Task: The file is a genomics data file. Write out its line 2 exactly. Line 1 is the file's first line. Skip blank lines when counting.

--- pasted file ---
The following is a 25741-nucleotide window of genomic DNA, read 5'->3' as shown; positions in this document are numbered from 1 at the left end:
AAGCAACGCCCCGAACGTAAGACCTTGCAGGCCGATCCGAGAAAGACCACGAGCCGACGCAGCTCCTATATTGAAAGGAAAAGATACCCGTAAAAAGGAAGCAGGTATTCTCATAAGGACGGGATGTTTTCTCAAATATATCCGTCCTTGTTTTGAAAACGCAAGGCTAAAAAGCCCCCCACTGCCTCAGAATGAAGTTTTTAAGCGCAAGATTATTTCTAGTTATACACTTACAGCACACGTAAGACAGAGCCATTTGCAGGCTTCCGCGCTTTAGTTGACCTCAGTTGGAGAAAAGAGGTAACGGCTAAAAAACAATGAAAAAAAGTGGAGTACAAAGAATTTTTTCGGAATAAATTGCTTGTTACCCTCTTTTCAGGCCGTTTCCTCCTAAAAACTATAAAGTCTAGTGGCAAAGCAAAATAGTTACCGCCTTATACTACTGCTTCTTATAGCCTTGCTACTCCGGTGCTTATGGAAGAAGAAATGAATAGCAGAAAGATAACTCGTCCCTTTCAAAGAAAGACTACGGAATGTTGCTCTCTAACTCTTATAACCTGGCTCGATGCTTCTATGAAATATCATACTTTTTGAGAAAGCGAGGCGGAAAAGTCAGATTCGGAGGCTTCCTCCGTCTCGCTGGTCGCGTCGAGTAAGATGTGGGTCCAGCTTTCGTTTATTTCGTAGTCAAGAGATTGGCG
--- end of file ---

AAGCAACGCCCCGAACGTAAGACCTTGCAGGCCGATCCGAGAAAGACCACGAGCCGACGCAGCTCCTATATTGAAAGGAAAAGATACCCGTAAAAAGGAAGCAGGTATTCTCATAAGGACGGGATGTTTTCTCAAATATATCCGTCCTTGTTTTGAAAACGCAAGGCTAAAAAGCCCCCCACTGCCTCAGAATGAAGTTTTTAAGCGCAAGATTATTTCTAGTTATACACTTACAGCACACGTAAGACAGAGCCATTTGCAGGCTTCCGCGCTTTAGTTGACCTCAGTTGGAGAAAAGAGGTAACGGCTAAAAAACAATGAAAAAAAGTGGAGTACAAAGAATTTTTTCGGAATAAATTGCTTGTTACCCTCTTTTCAGGCCGTTTCCTCCTAAAAACTATAAAGTCTAGTGGCAAAGCAAAATAGTTACCGCCTTATACTACTGCTTCTTATAGCCTTGCTACTCCGGTGCTTATGGAAGAAGAAATGAATAGCAGAAAGATAACTCGTCCCTTTCAAAGAAAGACTACGGAATGTTGCTCTCTAACTCTTATAACCTGGCTCGATGCTTCTATGAAATATCATACTTTTTGAGAAAGCGAGGCGGAAAAGTCAGATTCGGAGGCTTCCTCCGTCTCGCTGGTCGCGTCGAGTAAGATGTGGGTCCAGCTTTCGTTTATTTCGTAGTCAAGAGATTGGCG